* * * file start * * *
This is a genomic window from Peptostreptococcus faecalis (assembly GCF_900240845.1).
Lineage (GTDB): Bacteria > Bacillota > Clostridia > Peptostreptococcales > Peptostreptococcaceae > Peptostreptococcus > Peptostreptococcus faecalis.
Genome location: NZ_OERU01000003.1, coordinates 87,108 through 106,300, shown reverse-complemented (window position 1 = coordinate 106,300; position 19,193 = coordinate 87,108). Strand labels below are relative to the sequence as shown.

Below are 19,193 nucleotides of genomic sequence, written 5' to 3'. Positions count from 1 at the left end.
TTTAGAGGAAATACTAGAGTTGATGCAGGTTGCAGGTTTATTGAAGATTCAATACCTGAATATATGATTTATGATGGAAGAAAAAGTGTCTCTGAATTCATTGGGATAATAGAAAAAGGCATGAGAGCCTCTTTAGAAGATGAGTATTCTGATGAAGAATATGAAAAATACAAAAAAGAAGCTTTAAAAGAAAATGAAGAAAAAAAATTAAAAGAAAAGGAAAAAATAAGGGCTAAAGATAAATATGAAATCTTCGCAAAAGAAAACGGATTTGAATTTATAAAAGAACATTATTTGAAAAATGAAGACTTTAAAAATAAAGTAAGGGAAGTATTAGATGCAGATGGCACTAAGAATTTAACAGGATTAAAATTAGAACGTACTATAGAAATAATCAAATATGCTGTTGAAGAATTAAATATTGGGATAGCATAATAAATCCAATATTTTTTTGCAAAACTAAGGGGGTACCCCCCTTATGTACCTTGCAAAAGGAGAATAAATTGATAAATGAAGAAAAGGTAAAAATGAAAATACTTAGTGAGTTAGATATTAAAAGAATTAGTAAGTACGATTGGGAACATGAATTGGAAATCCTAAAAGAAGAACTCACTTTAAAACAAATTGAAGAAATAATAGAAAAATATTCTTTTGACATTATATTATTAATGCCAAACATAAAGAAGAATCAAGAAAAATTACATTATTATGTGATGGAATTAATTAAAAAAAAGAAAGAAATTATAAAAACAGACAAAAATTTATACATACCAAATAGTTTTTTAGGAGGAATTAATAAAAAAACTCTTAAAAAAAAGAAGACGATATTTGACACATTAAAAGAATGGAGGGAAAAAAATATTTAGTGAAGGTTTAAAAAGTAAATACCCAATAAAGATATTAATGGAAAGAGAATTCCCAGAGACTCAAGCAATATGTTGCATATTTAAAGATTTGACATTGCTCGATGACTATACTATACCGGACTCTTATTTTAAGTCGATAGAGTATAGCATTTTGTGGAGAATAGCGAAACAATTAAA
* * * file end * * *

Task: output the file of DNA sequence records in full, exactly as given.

This is a genomic window from Peptostreptococcus faecalis (assembly GCF_900240845.1).
Lineage (GTDB): Bacteria > Bacillota > Clostridia > Peptostreptococcales > Peptostreptococcaceae > Peptostreptococcus > Peptostreptococcus faecalis.
Genome location: NZ_OERU01000003.1, coordinates 87,108 through 106,300, shown reverse-complemented (window position 1 = coordinate 106,300; position 19,193 = coordinate 87,108). Strand labels below are relative to the sequence as shown.

Below are 19,193 nucleotides of genomic sequence, written 5' to 3'. Positions count from 1 at the left end.
TTTAGAGGAAATACTAGAGTTGATGCAGGTTGCAGGTTTATTGAAGATTCAATACCTGAATATATGATTTATGATGGAAGAAAAAGTGTCTCTGAATTCATTGGGATAATAGAAAAAGGCATGAGAGCCTCTTTAGAAGATGAGTATTCTGATGAAGAATATGAAAAATACAAAAAAGAAGCTTTAAAAGAAAATGAAGAAAAAAAATTAAAAGAAAAGGAAAAAATAAGGGCTAAAGATAAATATGAAATCTTCGCAAAAGAAAACGGATTTGAATTTATAAAAGAACATTATTTGAAAAATGAAGACTTTAAAAATAAAGTAAGGGAAGTATTAGATGCAGATGGCACTAAGAATTTAACAGGATTAAAATTAGAACGTACTATAGAAATAATCAAATATGCTGTTGAAGAATTAAATATTGGGATAGCATAATAAATCCAATATTTTTTTGCAAAACTAAGGGGGTACCCCCCTTATGTACCTTGCAAAAGGAGAATAAATTGATAAATGAAGAAAAGGTAAAAATGAAAATACTTAGTGAGTTAGATATTAAAAGAATTAGTAAGTACGATTGGGAACATGAATTGGAAATCCTAAAAGAAGAACTCACTTTAAAACAAATTGAAGAAATAATAGAAAAATATTCTTTTGACATTATATTATTAATGCCAAACATAAAGAAGAATCAAGAAAAATTACATTATTATGTGATGGAATTAATTAAAAAAAAGAAAGAAATTATAAAAACAGACAAAAATTTATACATACCAAATAGTTTTTTAGGAGGAATTAATAAAAAAACTCTTAAAAAAAAGAAGACGATATTTGACACATTAAAAGAATGGAGGGAAAAAAATATTTAGTGAAGGTTTAAAAAGTAAATACCCAATAAAGATATTAATGGAAAGAGAATTCCCAGAGACTCAAGCAATATGTTGCATATTTAAAGATTTGACATTGCTCGATGACTATACTATACCGGACTCTTATTTTAAGTCGATAGAGTATAGCATTTTGTGGAGAATAGCGAAACAATTAAA